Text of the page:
Talking cars is tantamount to talking energy. If finding the necessary energy to get around town wasn't much of an issue in the Flintstone era, it's a huge issue in the real world. Are we wasting our money on fossil fuels, and what are the different resources available to supply the Canadian market?
What is V2H?
V2H, or Vehicle to Home, is a way to use the energy accumulated in your rechargeable EV's batteries.
This futuristic technology is already being tested in Japan. It's important to know that worldwide, electricity rates vary tremendously. One way of curbing demand at peak hours in certain countries is to raise the rates during these peaks. In such cases, the V2H could provide an alternative power source during expensive peak hours, while taking advantage of the cheaper non-peak rates to re-charge the batteries.
In Canada, the system could become a major asset during power outages. A 24 kWh battery, similar to the one found in the Nissan LEAF, can provide a couple of days of power if used parsimoniously. After all, the average refrigerator consumes only 1.5 kWh per day.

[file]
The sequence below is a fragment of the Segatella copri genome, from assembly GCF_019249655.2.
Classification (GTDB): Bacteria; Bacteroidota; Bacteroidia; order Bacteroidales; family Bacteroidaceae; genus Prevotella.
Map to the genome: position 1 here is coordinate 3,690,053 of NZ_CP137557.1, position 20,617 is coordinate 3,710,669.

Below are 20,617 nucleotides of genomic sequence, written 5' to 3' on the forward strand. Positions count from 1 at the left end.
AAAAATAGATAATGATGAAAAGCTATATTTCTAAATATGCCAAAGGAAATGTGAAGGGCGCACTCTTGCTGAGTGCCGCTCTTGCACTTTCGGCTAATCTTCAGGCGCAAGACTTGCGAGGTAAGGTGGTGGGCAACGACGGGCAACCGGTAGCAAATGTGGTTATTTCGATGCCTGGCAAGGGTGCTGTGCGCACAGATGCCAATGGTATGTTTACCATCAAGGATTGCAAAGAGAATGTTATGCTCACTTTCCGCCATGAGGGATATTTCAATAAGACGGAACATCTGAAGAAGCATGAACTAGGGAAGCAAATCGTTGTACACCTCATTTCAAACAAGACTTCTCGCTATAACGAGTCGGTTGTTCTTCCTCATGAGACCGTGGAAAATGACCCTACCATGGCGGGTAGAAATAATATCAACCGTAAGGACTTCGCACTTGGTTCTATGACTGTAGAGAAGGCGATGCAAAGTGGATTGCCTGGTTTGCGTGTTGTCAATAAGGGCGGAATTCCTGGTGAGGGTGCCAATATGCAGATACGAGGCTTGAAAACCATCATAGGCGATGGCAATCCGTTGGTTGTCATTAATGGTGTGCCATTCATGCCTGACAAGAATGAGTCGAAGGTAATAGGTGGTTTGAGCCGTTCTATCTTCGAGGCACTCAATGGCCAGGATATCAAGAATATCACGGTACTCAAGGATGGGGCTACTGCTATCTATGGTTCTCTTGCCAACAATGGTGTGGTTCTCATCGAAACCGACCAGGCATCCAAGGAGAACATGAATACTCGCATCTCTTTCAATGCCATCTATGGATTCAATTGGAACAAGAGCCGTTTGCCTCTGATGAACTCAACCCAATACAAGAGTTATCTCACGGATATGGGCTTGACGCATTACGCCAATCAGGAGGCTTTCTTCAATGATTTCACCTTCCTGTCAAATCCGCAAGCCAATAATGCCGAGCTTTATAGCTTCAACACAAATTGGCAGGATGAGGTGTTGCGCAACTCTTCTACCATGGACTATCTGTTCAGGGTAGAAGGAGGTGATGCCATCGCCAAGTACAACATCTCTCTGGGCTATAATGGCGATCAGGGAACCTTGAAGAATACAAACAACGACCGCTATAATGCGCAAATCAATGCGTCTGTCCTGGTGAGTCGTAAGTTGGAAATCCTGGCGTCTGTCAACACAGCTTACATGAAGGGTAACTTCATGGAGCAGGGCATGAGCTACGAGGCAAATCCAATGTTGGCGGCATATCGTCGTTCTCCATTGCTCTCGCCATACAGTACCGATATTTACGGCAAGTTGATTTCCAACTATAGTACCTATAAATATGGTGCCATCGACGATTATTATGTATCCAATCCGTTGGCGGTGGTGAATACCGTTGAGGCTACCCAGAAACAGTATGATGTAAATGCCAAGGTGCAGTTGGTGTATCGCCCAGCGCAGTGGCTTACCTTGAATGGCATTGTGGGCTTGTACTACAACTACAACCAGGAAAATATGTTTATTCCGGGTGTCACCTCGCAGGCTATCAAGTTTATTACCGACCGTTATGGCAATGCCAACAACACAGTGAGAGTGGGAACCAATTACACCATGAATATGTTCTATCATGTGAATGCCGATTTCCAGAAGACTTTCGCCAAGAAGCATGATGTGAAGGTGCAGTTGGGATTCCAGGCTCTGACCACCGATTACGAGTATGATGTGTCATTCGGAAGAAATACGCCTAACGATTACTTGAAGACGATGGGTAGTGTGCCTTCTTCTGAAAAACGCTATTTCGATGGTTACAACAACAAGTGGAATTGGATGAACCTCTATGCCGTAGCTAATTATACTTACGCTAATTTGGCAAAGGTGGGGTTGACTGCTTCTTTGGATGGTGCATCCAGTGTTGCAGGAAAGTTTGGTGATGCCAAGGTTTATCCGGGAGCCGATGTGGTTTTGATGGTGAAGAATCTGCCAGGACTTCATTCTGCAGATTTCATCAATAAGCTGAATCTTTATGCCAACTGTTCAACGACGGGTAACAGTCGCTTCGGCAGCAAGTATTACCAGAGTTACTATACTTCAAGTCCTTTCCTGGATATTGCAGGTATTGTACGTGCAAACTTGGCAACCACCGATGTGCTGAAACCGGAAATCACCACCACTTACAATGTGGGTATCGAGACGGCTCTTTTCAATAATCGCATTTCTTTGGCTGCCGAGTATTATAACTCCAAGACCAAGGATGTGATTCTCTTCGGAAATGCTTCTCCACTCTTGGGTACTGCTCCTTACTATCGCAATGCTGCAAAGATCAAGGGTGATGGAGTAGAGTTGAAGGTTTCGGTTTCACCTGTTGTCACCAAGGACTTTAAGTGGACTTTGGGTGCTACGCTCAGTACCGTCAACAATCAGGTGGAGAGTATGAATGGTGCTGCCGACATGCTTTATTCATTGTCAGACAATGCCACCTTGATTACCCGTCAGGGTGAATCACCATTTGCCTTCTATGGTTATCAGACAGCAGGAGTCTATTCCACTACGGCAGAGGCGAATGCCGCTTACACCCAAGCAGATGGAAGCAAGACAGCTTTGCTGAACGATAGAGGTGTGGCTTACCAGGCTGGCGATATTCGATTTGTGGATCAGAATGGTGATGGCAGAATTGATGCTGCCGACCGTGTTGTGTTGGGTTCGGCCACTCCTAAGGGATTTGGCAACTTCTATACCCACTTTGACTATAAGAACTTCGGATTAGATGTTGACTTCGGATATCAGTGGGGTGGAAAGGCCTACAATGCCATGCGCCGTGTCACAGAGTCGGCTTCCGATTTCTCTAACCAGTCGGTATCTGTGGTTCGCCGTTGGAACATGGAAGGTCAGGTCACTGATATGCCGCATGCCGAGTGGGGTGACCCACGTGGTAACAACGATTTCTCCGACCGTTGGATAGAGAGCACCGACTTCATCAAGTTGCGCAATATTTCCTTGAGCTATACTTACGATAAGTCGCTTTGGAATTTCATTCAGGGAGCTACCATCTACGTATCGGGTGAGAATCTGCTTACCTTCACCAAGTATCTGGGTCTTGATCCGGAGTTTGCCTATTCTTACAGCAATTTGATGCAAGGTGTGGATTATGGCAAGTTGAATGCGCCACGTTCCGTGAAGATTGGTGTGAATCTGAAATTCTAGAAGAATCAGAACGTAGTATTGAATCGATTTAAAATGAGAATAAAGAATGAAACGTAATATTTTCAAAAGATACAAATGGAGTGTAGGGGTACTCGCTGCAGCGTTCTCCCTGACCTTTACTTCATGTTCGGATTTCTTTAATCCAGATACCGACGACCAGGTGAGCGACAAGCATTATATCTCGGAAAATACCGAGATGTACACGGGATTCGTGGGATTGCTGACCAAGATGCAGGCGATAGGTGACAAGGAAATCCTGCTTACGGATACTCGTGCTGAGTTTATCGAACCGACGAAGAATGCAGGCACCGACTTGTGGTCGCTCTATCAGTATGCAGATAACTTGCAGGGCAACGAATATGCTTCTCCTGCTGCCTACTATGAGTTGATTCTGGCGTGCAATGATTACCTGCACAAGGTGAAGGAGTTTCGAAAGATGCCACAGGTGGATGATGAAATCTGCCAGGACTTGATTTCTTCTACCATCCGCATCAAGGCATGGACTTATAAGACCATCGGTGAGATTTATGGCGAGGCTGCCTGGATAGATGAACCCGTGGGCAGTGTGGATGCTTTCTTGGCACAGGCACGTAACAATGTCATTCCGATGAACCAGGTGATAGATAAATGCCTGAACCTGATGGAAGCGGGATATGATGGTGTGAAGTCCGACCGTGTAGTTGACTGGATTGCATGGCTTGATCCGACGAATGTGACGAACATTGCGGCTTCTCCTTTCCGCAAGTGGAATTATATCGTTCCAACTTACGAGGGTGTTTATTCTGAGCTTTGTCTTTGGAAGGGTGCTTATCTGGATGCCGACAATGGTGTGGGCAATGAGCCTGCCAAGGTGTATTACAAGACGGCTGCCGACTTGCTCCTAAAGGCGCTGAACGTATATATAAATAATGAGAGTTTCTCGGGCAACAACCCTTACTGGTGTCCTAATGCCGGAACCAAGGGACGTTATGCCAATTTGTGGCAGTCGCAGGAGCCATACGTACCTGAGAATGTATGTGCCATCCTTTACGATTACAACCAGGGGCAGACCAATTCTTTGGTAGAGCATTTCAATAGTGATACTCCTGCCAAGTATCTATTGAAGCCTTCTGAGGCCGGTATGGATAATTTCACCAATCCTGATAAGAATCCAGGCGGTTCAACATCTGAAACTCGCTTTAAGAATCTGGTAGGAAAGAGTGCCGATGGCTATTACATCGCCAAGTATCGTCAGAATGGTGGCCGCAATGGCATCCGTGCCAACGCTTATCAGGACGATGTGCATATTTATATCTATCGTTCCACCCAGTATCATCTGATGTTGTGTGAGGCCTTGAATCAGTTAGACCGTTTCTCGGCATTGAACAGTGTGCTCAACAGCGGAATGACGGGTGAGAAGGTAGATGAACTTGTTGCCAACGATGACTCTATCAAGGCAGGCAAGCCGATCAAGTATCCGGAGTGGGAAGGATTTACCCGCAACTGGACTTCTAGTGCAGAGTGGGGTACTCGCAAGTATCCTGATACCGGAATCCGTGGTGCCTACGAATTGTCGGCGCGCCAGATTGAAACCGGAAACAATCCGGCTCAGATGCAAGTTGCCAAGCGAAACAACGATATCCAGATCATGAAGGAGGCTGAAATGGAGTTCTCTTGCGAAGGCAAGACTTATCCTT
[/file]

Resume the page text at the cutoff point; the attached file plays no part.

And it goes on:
|"The Nissan LEAF can provide a couple of days of power" (Photo: Nissan)|
Abundant Canadian energy
Hydro-Quebec has calculated that the daily power consumption of one million electric vehicles would amount to 3 TWh of electricity annually. For those who like zeros, the number is 3 000 000 000 kWh. This big round number amounts to the entire yearly Eastmain-1 hydroelectric dam output. Therefore, existing infrastructures could easily accommodate a massive influx of EV's.
The latest online Canadian power production data shows a total of 479 hydroelectric facilities, 375 thermal power plants, 7 nuclear production facilities and 54 wind farms. This 2007 data does not take into account the closure of the only Quebec nuclear plant or the massive wind-power investments of these last few years.
This energy helps us recharge our EV's for about half the cost of recharging in most American cities. Let's compare Vancouver rates for its 603 500 citizens, at 8.78 ¢/kWh with another island, let's say San Francisco, whose 812 800 citizens pay 22.26 ¢/kWh . I must admit that these are extremes. But, as we know, supply and demand dictate price, so it's safe to assume that we are not even close to being short of supply.
Canada imports more than 23 billion dollars' worth of fuel annually, including 12 billion for Quebec, so imagine the effect on our GDP if we kept most of this money instead of sending it overseas.
The one million EV's and their 3 TWh of power consumption would add $ 210 million to our coffers, instead of spending 3 billion dollars on fuel, while lowering greenhouse gas emissions by 3.6 million metric tons.
|Ford Focus Electric (Photo: Ford)|